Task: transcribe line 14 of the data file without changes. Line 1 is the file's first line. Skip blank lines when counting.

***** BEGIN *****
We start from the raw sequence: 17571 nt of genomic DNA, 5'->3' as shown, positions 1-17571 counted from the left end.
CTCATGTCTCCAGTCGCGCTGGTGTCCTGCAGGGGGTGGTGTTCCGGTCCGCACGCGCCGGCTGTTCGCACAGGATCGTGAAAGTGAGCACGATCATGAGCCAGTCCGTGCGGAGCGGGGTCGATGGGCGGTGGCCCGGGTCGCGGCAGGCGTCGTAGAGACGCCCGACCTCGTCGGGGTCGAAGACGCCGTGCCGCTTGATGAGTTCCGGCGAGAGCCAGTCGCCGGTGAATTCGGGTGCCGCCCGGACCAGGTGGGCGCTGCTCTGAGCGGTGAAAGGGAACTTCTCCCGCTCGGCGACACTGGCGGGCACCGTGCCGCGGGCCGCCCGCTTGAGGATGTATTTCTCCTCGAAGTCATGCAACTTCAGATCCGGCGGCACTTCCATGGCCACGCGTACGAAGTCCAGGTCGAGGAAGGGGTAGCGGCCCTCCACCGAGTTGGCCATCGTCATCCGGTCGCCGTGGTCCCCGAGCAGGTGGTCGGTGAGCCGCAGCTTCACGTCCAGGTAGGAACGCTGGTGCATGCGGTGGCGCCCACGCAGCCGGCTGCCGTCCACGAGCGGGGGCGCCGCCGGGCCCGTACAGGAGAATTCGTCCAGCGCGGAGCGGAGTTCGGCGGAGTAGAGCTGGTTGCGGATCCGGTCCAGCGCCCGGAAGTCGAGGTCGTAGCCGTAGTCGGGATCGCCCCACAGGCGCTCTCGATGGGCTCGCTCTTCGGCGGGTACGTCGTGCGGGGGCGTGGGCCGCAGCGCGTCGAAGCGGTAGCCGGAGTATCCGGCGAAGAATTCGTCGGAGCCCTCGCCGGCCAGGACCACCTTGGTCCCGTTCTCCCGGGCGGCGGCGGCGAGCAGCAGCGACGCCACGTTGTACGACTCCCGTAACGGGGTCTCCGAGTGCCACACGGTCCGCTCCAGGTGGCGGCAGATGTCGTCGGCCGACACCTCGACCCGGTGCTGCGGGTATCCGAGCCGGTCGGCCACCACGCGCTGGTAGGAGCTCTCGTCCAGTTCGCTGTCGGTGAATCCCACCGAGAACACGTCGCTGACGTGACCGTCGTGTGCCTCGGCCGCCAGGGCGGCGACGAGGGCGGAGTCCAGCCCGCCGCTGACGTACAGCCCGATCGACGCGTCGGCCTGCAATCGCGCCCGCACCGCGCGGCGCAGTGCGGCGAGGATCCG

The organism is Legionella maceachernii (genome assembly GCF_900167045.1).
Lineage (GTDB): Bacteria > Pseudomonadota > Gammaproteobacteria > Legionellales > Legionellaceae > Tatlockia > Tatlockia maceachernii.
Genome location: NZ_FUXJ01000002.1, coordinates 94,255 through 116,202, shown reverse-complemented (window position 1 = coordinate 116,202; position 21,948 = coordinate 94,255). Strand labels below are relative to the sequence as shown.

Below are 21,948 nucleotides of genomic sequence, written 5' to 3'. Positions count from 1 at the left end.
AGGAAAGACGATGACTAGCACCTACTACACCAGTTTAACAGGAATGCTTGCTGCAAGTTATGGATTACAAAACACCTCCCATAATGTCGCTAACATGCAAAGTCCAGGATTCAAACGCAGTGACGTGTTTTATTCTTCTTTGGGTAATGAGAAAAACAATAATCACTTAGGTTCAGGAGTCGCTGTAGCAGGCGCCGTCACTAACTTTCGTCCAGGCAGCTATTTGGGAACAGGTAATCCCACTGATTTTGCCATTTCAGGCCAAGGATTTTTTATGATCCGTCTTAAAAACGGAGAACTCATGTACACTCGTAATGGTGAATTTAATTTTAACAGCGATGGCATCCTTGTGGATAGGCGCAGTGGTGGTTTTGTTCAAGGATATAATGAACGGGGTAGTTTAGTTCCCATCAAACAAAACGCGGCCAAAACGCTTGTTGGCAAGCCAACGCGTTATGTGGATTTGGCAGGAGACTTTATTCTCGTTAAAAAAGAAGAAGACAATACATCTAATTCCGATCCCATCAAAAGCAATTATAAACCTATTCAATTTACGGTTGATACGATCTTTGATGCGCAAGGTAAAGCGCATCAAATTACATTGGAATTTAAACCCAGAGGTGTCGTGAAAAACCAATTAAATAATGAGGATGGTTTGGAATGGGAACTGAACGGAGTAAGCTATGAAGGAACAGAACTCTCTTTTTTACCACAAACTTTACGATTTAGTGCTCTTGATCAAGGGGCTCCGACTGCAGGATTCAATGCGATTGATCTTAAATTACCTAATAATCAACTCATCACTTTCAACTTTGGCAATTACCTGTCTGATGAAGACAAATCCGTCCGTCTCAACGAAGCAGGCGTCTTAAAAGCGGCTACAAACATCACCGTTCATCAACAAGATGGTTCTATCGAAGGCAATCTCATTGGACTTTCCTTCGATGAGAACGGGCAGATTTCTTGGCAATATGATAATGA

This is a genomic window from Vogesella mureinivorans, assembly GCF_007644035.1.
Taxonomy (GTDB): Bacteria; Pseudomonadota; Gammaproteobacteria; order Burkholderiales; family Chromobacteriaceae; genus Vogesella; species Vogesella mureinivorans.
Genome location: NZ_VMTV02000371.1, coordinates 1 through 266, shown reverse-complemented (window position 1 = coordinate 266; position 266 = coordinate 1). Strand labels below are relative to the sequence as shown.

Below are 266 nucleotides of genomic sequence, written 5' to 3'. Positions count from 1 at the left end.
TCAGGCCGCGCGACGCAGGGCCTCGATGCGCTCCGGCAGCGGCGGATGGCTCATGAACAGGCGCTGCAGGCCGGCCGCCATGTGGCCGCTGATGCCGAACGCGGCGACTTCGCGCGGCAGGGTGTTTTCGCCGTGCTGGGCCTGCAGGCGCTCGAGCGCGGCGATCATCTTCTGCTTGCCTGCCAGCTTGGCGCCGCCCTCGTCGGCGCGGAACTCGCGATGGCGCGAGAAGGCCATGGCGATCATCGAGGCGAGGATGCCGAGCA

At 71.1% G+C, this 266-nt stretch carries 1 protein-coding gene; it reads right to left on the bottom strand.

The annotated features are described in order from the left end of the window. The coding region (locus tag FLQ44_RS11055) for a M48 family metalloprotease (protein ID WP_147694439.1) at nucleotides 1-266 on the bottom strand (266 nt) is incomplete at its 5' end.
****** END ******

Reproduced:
The annotated features are described in order from the left end of the window. The coding region (locus tag FLQ44_RS11055) for a M48 family metalloprotease (protein ID WP_147694439.1) at nucleotides 1-266 on the bottom strand (266 nt) is incomplete at its 5' end.